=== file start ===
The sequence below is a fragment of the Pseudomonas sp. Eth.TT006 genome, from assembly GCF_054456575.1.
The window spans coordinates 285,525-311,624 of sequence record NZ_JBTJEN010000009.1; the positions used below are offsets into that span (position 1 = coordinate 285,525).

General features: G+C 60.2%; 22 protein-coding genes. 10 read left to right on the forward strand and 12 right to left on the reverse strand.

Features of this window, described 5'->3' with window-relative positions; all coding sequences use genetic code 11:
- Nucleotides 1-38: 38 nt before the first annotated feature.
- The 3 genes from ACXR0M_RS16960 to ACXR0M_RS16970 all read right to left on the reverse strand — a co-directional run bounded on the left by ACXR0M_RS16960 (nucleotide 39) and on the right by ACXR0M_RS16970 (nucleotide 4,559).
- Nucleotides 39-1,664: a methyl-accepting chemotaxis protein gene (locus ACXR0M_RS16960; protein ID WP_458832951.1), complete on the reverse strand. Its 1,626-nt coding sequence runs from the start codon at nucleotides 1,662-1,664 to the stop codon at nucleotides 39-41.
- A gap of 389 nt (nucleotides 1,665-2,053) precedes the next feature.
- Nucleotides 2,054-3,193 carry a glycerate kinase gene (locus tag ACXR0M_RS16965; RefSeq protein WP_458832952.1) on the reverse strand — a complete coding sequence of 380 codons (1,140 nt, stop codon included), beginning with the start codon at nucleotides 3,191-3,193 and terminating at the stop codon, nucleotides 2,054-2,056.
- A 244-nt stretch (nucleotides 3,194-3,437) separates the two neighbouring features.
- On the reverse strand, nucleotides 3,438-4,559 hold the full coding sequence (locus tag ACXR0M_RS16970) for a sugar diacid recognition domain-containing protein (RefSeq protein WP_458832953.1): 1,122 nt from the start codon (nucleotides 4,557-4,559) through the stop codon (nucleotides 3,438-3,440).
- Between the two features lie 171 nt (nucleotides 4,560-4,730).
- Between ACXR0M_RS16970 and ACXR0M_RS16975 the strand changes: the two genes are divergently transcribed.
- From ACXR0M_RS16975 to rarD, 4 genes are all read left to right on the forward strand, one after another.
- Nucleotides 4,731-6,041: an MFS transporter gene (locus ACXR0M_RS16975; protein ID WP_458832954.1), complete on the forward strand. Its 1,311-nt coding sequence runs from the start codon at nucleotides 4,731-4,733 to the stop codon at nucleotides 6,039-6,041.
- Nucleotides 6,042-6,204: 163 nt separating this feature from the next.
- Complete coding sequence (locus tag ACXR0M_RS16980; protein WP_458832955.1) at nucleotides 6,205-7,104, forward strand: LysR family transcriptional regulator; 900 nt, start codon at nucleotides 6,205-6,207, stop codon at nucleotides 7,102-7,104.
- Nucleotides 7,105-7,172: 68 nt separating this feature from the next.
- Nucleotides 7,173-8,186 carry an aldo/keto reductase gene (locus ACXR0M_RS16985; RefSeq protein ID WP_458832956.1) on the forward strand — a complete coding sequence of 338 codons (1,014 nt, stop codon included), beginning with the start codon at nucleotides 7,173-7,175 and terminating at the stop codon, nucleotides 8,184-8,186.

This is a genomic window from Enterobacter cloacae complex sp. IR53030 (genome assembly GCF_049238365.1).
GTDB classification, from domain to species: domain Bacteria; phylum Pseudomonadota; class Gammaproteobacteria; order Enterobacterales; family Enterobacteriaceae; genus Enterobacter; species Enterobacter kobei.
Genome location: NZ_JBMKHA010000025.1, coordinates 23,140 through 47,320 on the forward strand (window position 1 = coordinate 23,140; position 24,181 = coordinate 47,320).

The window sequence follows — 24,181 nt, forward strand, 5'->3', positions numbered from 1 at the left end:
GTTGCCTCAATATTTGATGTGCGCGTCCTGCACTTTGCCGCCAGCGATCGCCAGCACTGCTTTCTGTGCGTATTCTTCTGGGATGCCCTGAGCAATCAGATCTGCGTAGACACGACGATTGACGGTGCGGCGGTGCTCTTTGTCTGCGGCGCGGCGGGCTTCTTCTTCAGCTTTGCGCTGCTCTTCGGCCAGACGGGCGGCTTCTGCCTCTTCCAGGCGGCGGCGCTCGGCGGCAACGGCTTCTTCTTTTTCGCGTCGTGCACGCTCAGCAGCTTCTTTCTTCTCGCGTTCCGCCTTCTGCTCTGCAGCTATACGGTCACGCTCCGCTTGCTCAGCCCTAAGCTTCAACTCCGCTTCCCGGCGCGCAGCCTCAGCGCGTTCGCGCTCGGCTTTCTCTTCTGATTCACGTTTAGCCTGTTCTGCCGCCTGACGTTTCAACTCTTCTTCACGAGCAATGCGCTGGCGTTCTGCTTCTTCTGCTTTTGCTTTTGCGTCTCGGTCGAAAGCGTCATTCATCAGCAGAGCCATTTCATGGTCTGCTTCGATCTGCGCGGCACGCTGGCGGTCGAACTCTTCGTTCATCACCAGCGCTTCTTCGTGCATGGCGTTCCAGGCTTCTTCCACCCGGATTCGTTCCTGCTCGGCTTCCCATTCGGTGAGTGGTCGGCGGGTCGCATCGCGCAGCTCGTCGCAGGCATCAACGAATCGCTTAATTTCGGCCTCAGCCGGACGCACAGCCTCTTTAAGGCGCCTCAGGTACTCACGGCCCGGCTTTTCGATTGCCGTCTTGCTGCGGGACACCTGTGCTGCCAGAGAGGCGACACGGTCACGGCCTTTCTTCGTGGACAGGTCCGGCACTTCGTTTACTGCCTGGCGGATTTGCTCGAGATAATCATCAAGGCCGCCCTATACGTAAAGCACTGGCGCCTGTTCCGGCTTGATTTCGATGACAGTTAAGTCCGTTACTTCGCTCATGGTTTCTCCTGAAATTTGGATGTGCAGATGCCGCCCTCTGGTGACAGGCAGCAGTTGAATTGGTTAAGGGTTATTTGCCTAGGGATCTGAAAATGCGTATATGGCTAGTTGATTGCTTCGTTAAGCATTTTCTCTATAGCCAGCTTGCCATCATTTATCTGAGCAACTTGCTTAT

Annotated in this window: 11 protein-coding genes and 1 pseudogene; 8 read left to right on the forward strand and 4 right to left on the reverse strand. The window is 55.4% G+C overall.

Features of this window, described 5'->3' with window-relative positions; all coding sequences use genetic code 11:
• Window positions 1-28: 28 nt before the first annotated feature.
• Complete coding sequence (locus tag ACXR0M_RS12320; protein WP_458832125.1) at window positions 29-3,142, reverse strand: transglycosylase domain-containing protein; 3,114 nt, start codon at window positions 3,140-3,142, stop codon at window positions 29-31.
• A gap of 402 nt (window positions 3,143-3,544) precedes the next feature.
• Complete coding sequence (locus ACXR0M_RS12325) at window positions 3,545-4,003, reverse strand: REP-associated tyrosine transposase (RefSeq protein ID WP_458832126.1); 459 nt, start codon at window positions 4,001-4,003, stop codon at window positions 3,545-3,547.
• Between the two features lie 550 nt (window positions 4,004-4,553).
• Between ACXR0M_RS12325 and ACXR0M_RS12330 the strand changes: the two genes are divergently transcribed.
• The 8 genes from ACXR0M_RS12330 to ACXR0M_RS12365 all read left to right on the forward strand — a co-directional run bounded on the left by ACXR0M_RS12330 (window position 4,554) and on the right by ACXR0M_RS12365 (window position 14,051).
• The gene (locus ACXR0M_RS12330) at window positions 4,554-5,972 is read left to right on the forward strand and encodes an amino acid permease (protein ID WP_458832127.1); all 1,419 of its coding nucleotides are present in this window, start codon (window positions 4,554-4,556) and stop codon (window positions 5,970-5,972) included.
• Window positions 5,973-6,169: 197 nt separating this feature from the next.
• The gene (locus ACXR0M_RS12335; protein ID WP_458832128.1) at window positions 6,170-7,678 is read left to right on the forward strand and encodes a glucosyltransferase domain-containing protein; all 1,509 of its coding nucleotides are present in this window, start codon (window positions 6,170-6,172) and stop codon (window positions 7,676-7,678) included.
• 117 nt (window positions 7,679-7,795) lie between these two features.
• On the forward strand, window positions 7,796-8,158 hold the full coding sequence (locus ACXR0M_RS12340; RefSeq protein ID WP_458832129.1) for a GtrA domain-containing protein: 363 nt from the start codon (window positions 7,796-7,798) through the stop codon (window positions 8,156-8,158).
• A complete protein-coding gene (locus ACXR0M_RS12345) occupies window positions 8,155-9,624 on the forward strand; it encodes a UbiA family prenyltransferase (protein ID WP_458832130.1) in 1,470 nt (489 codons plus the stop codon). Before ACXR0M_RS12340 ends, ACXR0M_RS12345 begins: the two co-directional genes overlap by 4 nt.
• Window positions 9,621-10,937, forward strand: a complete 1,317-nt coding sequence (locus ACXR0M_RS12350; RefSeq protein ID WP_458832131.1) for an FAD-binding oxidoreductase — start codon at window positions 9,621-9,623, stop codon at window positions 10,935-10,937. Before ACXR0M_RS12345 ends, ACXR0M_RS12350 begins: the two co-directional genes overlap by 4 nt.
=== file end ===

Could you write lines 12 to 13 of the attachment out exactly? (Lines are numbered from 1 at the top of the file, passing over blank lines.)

- Between the two features lie 171 nt (nucleotides 4,560-4,730).
- Between ACXR0M_RS16970 and ACXR0M_RS16975 the strand changes: the two genes are divergently transcribed.